Earlier this month, the UN’s Ad Hoc Committee on Cybercrime (AHC) concluded its fourth session to discuss a proposed UN convention on cybercrime. At the meeting, states had their first opportunity to negotiate draft text, focusing on the first three chapters (on criminalisation, procedural measures and general provisions).
Before the session, we provided our input, and contributed to a joint letter—signed by 79 civil society organisations in more than 45 countries—highlighting our concerns about the many risks the text poses to human rights.
Below, we feed back from the negotiations on the first three chapters of the draft text, drawing out key areas of agreement and disagreement, and considering what’s to come.
The general provisions set out the headlines for what states have agreed to, including on the scope of the convention, terminology, jurisdiction, and the complementarity of the convention to international human rights law treaties. The provision relating to the use of terms was quickly delegated to an informal group by the chair for further discussion between the fourth and fifth sessions (one of the four informal groups created by the chair which were held outside the formal plenary and closed to non-governmental stakeholders). This reflects just how contentious the negotiations are—ordinarily, a lack of definitional clarity would be a major hindrance in agreeing a treaty of this kind; in this case, it is the only way states have found to proceed.
The proposed Article 5 (respect for human rights) also proved contentious. Certain states sought express recognition of the complementarity of the convention with a number of international human rights treaties (including the EU and its member states, Canada, New Zealand, US and Ecuador). We also welcomed proposals by Venezuela and others to avoid references to a closed list of “vulnerable” groups—language which does not reflect the international law obligation of non-discrimination—and by Switzerland, Canada and others to strengthen gender mainstreaming language.
At the same time as these positive proposals, others sought the deletion of the article in its entirety (India, China, Syria, Russia, Iran and Tonga). Including respect for human rights in the general provisions reinforces the protective and cross-cutting application of human rights throughout the implementation of the convention. Rather than the article being deleted, we need this to be strengthened throughout the text.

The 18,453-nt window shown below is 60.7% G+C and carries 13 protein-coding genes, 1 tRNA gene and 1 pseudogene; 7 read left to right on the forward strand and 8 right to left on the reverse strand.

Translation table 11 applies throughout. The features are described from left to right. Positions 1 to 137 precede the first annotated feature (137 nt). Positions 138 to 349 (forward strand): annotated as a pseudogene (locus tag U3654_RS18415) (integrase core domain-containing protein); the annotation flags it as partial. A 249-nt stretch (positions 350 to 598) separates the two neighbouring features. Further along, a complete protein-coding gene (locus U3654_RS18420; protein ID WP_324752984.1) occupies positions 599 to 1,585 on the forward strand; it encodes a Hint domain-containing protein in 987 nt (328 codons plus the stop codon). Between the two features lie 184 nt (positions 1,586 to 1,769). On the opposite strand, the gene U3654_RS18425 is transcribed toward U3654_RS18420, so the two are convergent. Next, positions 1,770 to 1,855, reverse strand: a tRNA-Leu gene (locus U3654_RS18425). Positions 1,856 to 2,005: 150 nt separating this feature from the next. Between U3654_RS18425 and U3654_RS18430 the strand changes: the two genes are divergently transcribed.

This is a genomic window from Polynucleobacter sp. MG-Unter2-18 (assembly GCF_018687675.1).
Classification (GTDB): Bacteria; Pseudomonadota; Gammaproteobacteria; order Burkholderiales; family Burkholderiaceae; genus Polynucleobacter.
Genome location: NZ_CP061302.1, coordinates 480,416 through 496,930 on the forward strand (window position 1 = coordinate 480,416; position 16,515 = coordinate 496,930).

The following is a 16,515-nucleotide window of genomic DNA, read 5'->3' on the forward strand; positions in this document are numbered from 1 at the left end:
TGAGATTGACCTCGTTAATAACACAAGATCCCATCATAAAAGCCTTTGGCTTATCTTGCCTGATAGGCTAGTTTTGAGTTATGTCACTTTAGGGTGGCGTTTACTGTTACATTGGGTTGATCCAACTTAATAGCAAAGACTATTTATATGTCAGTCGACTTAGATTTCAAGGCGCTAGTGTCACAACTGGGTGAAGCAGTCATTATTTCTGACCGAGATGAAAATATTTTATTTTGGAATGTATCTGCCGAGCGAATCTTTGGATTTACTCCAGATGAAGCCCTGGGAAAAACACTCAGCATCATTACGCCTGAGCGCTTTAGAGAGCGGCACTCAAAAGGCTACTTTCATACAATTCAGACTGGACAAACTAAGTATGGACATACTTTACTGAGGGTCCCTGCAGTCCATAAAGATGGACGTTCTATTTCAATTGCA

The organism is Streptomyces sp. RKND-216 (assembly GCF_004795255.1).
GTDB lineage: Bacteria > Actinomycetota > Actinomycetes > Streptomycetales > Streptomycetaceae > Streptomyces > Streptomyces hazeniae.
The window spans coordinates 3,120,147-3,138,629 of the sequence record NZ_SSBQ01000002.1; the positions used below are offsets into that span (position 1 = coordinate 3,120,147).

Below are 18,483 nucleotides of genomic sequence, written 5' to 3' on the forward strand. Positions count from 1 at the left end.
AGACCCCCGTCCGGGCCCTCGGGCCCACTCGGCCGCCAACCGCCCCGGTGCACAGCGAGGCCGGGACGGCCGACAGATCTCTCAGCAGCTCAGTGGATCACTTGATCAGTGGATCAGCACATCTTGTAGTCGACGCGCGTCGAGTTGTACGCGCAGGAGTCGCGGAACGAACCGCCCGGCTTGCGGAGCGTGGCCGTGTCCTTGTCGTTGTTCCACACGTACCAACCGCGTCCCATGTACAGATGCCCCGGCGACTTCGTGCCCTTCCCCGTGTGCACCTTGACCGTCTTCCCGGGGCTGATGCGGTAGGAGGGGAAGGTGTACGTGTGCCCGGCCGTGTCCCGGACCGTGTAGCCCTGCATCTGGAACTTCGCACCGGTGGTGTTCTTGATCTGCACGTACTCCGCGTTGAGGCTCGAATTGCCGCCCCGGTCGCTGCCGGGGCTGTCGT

Much of the discussion under the criminalisation chapter focused on the content-related offences included under Articles 18-21 and Articles 24-25 (known as clusters 5 and 7 of the draft text). Reflecting discussions in the last three sessions held last year, there was broad support among states for the inclusion of child sexual abuse material offences (Articles 18-21). But now that pen has been put to paper, the draft text on this is deeply contested, and the revised draft reads as an unwieldy maze of red.
The extent of support for various content-related offences is worrying from a human rights perspective. These offences are inappropriate within a global cybercrime convention and include language that risks capturing the legitimate sexual expression of adolescents. As noted by the Office of the High Commissioner for Human Rights (OHCHR), the use of vague terms like “grooming”—especially when linked to “unlawful” sexual conduct as determined under states’ domestic law—has been used to abuse and discriminate against LGBTQI people. It was promising to hear certain states (the Republic of Korea, Switzerland and others) calling for the removal of vague terms.
One example of the recurring disagreements over how much should be left to domestic legislation versus defined in the convention was the debate over whether the convention should mandate aggravated (higher) penalties for certain offences. Other disagreements related to the language on criminal intent, harm, and the use of “unlawful interference” versus “interference without right”. While we welcome the recognition by certain states (Australia, the US and others) of the need to ensure the text is appropriately drafted so that the legitimate activities of security researchers will not be criminalised, the text still falls short of ensuring this will not happen.
The Chair began negotiations by designating some of the most contentious (and rights-violating) proposals in the chapter—including problematic provisions on extremism and terrorism—for discussion in informal groups (the groups created by the Chair which were held outside the formal plenary and closed to non-governmental stakeholders). It’s unclear how these discussions will proceed, but it’s possible they’ll be dropped as a result of the lack of consensus. It’s also possible that these contentious provisions could resurface in a new or merged form—something we’ll be looking out for.